Recognizing that invasive, non-native plants threaten the environment by disrupting the ecological balance of plants, animals, soil and water (not to mention the aesthetics), the Forestry Committee conducted their first "Thistle Thrash" in 1992 on Canada thistle by pulling, cutting and bagging plants. This was followed in 1993 with another "Thistle Thrash" and in 1994 with a full-scale weed assault by first mapping all the locations on Open Space of the noxious weeds mandated for control by the 1990 Colorado Undesirable Plant Management Act (HB 90-1175).

During the period between 1992 and today, numerous community-wide educational efforts have been made to inform everyone of the need for weed control on both public and private lands. A Noxious Weed Control Handbook, complete with color photos, was designed, published and distributed to each household. Numerous articles on weeds and their control have been published in the Genescene. A Forestry Committee "Weed Posse" was initiated whereby 82 private lots were assessed and the "top 10" weed infested lots were selected for individual contacts. Weed samples, fliers and picture postcards have been put on display for public review during each July 4th celebration. Due to the expanse of the weed populations, private contractors have been hired each year to apply herbicides to large patches of weeds close to roadways. In-house staff has likewise applied herbicides via backpacks for several weeks each year to weeds in far-from-the-road infestations. Mechanical control (hand-pulling, chopping, cutting, etc.) have been applied to several selected weed populations covering more than 10 acres of Open Space. Biological control agents (weed eating insects) have been released for Canada thistle and Musk thistle. Other control agents have been released nearby and will undoubtedly find their way here as well. Efforts to date include the more than 90% reduction of plant numbers in certain weed populations and the general increased awareness of the problem within the community. It is anticipate that all of these means of weed management will continue unabated as the issue of alien weeds has gained national prominence.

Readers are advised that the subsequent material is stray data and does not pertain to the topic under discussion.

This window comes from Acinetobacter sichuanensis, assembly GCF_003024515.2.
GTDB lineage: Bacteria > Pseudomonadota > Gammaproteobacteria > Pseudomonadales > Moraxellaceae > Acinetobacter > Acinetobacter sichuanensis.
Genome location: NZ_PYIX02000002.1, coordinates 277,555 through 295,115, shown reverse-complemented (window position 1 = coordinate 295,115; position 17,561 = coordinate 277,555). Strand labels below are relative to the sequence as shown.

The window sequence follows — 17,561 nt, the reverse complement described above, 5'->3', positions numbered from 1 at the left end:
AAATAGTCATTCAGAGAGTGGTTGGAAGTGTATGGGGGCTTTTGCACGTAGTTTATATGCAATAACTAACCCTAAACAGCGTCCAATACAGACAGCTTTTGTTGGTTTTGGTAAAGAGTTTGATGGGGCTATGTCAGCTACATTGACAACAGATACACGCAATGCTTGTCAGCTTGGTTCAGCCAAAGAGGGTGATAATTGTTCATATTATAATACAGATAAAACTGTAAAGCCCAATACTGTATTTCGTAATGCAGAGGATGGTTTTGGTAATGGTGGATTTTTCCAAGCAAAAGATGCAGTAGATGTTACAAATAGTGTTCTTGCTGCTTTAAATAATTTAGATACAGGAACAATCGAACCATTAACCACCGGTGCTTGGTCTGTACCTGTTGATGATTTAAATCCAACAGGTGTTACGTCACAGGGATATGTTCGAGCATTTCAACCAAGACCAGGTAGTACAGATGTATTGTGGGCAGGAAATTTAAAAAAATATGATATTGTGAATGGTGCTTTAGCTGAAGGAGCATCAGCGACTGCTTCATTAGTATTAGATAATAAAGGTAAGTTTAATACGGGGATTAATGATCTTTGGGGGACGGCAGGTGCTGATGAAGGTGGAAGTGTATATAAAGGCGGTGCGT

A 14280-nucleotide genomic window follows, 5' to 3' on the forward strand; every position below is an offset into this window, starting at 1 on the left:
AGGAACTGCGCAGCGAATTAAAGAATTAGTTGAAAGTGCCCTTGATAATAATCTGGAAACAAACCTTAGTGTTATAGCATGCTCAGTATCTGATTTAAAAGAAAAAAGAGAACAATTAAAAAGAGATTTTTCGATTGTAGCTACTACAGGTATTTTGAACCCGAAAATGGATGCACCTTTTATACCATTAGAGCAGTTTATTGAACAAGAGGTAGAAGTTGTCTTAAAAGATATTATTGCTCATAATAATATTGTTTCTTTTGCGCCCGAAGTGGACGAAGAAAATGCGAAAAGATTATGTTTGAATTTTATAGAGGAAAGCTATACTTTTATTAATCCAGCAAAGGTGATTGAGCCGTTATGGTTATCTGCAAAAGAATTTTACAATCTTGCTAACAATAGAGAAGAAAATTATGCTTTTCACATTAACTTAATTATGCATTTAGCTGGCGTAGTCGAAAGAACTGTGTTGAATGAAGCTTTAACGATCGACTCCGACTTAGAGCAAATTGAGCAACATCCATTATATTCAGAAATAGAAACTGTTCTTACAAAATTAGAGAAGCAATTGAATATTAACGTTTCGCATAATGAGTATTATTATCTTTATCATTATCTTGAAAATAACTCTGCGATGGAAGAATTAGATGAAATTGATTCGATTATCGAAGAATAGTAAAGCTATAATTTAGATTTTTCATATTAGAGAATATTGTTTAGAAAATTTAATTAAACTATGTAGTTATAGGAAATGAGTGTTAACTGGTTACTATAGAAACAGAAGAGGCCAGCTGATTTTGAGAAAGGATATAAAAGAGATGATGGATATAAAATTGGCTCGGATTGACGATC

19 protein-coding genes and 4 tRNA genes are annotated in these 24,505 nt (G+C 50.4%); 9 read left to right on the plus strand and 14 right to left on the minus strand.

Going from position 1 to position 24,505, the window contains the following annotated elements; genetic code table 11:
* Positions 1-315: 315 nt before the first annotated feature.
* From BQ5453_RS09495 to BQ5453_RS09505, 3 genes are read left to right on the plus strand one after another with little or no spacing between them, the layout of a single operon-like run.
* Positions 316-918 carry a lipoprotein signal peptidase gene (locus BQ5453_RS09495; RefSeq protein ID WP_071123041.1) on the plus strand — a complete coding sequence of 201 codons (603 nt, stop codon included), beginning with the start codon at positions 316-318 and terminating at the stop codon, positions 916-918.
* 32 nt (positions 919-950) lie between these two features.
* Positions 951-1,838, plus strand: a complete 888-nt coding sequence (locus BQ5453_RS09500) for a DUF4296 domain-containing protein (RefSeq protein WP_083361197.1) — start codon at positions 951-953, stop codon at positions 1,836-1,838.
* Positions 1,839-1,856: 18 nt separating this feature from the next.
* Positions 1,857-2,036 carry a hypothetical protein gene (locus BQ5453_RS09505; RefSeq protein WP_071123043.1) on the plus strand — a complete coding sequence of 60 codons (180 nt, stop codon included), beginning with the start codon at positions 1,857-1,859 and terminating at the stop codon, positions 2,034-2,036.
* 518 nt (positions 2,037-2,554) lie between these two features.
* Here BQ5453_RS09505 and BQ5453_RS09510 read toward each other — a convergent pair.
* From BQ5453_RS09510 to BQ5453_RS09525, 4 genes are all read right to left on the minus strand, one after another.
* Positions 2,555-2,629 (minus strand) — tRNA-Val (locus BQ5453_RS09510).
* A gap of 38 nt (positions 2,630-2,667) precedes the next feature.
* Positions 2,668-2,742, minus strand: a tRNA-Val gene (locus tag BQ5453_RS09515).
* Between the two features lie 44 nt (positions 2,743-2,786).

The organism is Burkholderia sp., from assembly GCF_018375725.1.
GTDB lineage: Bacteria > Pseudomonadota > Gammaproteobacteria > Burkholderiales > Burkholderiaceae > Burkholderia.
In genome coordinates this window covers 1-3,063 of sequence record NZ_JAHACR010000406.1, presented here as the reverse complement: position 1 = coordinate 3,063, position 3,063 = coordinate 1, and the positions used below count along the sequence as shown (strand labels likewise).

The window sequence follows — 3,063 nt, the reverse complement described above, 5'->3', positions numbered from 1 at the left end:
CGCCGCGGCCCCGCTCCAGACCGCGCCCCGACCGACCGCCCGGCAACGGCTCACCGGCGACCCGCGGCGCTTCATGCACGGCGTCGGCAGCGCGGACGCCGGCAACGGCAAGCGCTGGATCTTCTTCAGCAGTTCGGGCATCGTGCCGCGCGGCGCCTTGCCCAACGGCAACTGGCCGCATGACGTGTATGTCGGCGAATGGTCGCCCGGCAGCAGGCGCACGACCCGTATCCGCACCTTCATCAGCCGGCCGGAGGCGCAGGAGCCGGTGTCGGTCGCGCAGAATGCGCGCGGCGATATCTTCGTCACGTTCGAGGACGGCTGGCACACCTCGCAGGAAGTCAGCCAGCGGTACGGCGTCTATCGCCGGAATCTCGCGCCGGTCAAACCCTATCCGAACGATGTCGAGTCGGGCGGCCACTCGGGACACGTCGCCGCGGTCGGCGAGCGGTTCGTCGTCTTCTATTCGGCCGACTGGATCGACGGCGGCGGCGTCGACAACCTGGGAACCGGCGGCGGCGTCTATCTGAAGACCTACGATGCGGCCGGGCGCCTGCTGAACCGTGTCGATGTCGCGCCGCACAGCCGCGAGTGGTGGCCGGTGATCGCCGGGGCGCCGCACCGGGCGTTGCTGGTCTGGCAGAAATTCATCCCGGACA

Other Weeds of Concern

  • Common mullein (Verbascum thapsus)
  • Cypress Spurge (Euphorbia cyparissias)
  • Dalmatian toadflax (Linaria genistifolia)
  • Scotch thistle (Onopordum sp.)
  • Yellow toadflax (Linaria vulgaris)
  • Myrtle spurge ( Euphorbia myrsinites)
  • Russian olive (Eleagnus angustifolia)
  • Oriental clematis (Clematis orientalis)

Jefferson County Noxious Weed List -
weeds that must be controlled

  • Leafy spurge (Euphorbia esula)
  • Diffuse knapweed (Centaurea diffusa)
  • Russian knapweed (Acroptilon repens)
  • Canada thistle (Cirsium arvense)
  • Musk thistle (Crduus nutans)
  • Myrtle Spurge (Euphorbia myrsinites)
  • Purple loosestrife (Lythrum salicaria)
  • Yellow starthistle (Centaurea solstitalis)
  • Common teasle (Dipsacus sylvestris)
  • Orange hawkweed (Hieracium aurantiacum)
  • Hoary Cress (Cardaria spp.)
  • Hound tongue (Cynoglossum officinale)

The most effective control for any particular weed depends largely on its biology. Some weeds can be eradicated by merely pulling them up; whereas others are merely encouraged to spread by that same action. Know your weed before you attempt to control it. Information and recommendations for weed control can be found in the Oxley Library, by calling the Open Space Department or by contacting Jefferson County Weed and Pest Department.